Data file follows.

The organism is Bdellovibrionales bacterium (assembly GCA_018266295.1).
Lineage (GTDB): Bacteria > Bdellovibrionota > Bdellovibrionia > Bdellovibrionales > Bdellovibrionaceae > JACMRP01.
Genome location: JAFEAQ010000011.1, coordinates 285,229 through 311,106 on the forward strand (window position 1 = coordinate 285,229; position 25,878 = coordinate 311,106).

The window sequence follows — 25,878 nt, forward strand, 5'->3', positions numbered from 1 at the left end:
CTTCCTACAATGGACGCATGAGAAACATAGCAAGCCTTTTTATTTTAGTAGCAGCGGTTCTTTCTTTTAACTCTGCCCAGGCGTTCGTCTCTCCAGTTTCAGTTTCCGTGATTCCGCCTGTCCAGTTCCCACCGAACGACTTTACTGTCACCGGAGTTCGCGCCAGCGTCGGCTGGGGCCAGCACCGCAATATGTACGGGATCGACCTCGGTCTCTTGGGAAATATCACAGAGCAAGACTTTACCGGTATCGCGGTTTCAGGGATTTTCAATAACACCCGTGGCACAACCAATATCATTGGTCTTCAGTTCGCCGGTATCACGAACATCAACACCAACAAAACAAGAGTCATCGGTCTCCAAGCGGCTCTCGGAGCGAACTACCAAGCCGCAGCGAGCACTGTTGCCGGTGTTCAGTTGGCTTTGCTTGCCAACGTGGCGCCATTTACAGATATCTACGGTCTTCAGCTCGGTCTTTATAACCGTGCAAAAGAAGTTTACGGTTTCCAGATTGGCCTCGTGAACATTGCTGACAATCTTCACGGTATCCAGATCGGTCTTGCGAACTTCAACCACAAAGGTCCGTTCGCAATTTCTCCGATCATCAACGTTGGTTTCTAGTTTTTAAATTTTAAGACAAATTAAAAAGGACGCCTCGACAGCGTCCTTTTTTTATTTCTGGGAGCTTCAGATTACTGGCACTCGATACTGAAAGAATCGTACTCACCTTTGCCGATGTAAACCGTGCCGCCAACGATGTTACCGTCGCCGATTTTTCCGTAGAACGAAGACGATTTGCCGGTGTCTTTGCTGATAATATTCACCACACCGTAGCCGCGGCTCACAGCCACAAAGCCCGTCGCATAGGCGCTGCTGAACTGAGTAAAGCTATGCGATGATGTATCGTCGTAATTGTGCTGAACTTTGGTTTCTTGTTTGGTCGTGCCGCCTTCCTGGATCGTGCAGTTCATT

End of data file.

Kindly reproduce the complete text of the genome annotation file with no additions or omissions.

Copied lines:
The organism is Bdellovibrionales bacterium (assembly GCA_018266295.1).
Lineage (GTDB): Bacteria > Bdellovibrionota > Bdellovibrionia > Bdellovibrionales > Bdellovibrionaceae > JACMRP01.
Genome location: JAFEAQ010000011.1, coordinates 285,229 through 311,106 on the forward strand (window position 1 = coordinate 285,229; position 25,878 = coordinate 311,106).

The window sequence follows — 25,878 nt, forward strand, 5'->3', positions numbered from 1 at the left end:
CTTCCTACAATGGACGCATGAGAAACATAGCAAGCCTTTTTATTTTAGTAGCAGCGGTTCTTTCTTTTAACTCTGCCCAGGCGTTCGTCTCTCCAGTTTCAGTTTCCGTGATTCCGCCTGTCCAGTTCCCACCGAACGACTTTACTGTCACCGGAGTTCGCGCCAGCGTCGGCTGGGGCCAGCACCGCAATATGTACGGGATCGACCTCGGTCTCTTGGGAAATATCACAGAGCAAGACTTTACCGGTATCGCGGTTTCAGGGATTTTCAATAACACCCGTGGCACAACCAATATCATTGGTCTTCAGTTCGCCGGTATCACGAACATCAACACCAACAAAACAAGAGTCATCGGTCTCCAAGCGGCTCTCGGAGCGAACTACCAAGCCGCAGCGAGCACTGTTGCCGGTGTTCAGTTGGCTTTGCTTGCCAACGTGGCGCCATTTACAGATATCTACGGTCTTCAGCTCGGTCTTTATAACCGTGCAAAAGAAGTTTACGGTTTCCAGATTGGCCTCGTGAACATTGCTGACAATCTTCACGGTATCCAGATCGGTCTTGCGAACTTCAACCACAAAGGTCCGTTCGCAATTTCTCCGATCATCAACGTTGGTTTCTAGTTTTTAAATTTTAAGACAAATTAAAAAGGACGCCTCGACAGCGTCCTTTTTTTATTTCTGGGAGCTTCAGATTACTGGCACTCGATACTGAAAGAATCGTACTCACCTTTGCCGATGTAAACCGTGCCGCCAACGATGTTACCGTCGCCGATTTTTCCGTAGAACGAAGACGATTTGCCGGTGTCTTTGCTGATAATATTCACCACACCGTAGCCGCGGCTCACAGCCACAAAGCCCGTCGCATAGGCGCTGCTGAACTGAGTAAAGCTATGCGATGATGTATCGTCGTAATTGTGCTGAACTTTGGTTTCTTGTTTGGTCGTGCCGCCTTCCTGGATCGTGCAGTTCATT